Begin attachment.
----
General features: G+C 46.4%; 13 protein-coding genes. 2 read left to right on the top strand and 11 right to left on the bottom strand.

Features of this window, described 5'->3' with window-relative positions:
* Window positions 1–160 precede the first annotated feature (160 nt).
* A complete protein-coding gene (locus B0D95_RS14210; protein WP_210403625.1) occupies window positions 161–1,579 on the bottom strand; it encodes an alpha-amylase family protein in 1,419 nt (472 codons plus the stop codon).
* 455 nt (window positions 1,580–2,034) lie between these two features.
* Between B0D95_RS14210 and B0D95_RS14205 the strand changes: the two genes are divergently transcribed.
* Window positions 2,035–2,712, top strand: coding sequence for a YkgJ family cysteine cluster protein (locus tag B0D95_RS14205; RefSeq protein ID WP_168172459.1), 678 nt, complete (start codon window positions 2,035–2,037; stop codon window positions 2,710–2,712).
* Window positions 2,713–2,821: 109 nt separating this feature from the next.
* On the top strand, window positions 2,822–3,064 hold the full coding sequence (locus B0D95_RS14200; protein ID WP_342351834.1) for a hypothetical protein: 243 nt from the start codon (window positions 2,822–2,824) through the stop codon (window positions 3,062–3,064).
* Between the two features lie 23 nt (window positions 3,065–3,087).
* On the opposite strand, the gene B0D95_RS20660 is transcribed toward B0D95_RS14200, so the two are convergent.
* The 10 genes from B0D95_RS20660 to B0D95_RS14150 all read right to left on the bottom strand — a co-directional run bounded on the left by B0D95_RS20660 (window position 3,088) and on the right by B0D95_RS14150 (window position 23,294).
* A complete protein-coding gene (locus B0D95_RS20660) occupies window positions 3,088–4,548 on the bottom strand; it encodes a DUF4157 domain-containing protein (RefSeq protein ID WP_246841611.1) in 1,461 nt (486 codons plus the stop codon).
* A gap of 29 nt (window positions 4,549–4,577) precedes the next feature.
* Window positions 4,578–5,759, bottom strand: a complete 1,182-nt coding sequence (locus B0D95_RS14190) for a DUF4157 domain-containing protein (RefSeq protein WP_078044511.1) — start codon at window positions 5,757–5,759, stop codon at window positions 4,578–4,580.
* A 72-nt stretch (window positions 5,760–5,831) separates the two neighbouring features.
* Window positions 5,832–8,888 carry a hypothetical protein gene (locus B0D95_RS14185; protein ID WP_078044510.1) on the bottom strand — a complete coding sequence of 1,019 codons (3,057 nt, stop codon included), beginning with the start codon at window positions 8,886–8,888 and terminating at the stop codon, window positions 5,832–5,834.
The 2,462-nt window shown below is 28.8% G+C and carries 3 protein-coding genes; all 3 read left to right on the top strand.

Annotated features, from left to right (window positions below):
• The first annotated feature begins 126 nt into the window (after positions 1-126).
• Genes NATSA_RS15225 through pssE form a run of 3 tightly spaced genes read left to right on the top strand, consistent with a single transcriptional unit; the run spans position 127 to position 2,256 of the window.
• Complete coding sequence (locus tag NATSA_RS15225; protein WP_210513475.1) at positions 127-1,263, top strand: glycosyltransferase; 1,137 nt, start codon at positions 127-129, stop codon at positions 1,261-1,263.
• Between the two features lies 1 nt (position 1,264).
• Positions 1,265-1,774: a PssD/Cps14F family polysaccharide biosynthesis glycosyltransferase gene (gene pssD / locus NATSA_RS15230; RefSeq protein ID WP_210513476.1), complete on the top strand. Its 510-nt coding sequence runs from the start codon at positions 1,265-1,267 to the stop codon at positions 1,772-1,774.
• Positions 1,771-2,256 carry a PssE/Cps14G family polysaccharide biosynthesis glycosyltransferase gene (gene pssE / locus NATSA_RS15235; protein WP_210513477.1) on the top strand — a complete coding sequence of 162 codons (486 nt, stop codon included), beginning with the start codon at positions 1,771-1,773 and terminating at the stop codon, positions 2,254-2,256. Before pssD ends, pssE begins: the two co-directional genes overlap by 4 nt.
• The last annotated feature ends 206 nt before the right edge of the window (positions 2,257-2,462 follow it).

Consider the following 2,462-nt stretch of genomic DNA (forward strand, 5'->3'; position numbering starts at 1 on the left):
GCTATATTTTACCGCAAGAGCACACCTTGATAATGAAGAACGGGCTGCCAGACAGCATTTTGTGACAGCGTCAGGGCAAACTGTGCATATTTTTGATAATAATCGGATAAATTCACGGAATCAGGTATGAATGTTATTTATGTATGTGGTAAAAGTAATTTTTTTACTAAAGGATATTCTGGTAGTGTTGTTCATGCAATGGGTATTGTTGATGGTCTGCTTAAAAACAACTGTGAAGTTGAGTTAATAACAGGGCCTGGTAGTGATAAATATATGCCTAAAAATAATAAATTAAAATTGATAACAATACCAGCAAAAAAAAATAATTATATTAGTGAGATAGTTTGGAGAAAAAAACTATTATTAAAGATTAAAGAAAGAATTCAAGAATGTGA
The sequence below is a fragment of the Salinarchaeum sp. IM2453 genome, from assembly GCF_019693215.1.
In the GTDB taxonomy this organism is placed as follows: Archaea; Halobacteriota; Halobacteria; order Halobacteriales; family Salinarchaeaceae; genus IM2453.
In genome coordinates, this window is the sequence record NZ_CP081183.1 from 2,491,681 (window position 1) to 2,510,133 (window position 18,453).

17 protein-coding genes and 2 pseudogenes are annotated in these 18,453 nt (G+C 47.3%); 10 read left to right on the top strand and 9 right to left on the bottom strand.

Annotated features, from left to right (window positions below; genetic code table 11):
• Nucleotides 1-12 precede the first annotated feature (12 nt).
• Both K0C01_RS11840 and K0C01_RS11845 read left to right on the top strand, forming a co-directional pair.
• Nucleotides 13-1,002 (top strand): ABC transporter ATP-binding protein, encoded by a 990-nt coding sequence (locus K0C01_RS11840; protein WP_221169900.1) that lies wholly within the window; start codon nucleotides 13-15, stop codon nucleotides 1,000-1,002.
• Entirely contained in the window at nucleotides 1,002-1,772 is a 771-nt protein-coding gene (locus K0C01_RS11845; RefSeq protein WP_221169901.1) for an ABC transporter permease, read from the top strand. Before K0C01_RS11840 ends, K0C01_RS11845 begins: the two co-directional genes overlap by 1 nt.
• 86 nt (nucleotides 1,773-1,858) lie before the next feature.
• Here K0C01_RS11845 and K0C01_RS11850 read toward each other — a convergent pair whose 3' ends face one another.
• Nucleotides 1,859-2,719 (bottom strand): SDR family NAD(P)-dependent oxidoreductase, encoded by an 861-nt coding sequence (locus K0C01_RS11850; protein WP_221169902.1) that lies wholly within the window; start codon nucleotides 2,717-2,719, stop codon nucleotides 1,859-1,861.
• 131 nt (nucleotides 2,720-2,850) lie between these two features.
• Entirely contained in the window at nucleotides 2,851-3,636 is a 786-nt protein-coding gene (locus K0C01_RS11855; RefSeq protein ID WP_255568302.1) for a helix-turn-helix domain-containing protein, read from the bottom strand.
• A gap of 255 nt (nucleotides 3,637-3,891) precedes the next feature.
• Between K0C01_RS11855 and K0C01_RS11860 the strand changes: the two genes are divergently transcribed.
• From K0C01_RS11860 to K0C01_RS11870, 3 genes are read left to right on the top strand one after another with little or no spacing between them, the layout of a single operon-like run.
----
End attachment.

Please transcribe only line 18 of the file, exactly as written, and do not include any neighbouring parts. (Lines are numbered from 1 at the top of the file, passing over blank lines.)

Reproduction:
The 2,462-nt window shown below is 28.8% G+C and carries 3 protein-coding genes; all 3 read left to right on the top strand.